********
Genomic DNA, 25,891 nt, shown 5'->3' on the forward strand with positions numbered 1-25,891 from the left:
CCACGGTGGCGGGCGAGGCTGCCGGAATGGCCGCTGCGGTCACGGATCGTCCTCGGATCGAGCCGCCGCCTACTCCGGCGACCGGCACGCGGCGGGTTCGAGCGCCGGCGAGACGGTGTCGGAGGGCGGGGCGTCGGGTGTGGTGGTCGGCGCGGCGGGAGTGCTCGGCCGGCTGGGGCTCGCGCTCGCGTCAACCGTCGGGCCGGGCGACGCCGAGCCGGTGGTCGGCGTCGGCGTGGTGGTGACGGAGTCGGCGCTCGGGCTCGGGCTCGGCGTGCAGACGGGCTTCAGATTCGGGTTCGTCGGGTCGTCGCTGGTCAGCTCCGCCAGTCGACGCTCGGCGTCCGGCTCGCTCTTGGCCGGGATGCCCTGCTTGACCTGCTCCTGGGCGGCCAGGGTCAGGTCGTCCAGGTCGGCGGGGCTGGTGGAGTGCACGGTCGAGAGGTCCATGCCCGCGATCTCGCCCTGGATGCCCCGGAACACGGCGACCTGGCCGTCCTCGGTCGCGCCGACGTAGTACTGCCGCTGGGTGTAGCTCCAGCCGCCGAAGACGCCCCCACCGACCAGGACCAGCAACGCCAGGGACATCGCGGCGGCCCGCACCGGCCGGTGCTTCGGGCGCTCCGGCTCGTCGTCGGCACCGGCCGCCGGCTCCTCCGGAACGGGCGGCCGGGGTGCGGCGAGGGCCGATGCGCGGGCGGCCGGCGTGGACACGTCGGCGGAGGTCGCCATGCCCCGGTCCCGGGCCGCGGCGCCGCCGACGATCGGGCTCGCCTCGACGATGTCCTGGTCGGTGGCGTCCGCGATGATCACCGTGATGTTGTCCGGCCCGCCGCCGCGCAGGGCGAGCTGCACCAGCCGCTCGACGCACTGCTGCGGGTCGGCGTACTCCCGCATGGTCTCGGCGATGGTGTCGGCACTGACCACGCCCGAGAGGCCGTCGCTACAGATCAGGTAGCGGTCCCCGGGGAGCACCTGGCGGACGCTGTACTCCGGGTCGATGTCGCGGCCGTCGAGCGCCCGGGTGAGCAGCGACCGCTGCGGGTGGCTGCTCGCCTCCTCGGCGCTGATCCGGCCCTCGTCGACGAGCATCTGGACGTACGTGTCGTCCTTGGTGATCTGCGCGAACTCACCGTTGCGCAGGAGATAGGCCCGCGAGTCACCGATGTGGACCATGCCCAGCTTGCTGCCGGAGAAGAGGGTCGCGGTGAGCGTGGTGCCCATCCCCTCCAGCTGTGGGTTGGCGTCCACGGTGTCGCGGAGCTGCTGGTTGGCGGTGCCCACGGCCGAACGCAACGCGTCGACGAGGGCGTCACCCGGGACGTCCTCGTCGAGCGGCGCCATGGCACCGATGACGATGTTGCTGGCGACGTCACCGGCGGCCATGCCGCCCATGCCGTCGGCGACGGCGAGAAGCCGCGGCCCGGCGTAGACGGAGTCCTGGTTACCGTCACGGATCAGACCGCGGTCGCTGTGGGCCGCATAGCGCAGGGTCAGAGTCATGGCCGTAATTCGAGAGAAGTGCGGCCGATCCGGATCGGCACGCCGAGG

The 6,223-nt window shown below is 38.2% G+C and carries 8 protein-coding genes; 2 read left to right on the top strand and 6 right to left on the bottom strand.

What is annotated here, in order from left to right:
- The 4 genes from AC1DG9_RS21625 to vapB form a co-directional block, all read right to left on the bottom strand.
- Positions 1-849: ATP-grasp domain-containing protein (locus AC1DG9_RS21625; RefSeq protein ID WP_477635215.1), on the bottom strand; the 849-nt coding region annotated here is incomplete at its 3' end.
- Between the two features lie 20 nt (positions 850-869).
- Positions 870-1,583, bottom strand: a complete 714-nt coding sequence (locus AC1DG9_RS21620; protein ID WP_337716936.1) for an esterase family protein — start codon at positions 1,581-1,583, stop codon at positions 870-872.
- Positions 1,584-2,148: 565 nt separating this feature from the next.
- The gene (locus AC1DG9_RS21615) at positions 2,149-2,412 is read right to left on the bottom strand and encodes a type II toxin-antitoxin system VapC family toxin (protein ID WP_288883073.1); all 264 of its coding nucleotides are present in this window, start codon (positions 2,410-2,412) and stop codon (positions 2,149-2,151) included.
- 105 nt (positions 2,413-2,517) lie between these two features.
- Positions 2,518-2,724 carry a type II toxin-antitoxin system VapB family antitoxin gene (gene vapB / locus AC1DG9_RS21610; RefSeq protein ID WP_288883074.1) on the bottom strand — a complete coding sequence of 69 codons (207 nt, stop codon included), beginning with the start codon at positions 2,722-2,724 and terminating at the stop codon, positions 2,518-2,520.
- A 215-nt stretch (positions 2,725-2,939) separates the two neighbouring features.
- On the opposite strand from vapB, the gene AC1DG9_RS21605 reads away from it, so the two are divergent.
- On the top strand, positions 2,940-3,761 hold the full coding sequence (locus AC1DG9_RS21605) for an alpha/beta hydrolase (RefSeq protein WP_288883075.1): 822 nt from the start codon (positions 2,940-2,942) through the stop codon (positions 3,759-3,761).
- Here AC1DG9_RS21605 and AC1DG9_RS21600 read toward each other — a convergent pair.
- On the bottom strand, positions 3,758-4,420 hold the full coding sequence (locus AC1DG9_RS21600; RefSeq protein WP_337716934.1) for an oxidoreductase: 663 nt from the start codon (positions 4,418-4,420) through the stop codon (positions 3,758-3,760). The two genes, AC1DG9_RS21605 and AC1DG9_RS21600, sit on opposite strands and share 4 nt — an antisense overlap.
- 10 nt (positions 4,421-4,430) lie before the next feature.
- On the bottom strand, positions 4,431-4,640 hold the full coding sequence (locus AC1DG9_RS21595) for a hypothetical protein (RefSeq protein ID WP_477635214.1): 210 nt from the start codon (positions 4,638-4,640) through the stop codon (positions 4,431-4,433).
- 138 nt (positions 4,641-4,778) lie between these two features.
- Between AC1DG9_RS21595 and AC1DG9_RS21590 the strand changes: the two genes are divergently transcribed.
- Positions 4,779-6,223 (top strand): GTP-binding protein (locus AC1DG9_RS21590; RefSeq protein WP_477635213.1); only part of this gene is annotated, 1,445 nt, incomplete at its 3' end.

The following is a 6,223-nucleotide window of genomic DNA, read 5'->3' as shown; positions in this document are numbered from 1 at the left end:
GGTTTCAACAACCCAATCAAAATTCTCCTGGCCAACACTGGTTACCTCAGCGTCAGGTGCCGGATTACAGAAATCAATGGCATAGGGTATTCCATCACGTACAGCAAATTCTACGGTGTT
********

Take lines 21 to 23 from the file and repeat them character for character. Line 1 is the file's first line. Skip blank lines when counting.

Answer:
- Between AC1DG9_RS21595 and AC1DG9_RS21590 the strand changes: the two genes are divergently transcribed.
- Positions 4,779-6,223 (top strand): GTP-binding protein (locus AC1DG9_RS21590; RefSeq protein WP_477635213.1); only part of this gene is annotated, 1,445 nt, incomplete at its 3' end.

The following is a 6,223-nucleotide window of genomic DNA, read 5'->3' as shown; positions in this document are numbered from 1 at the left end: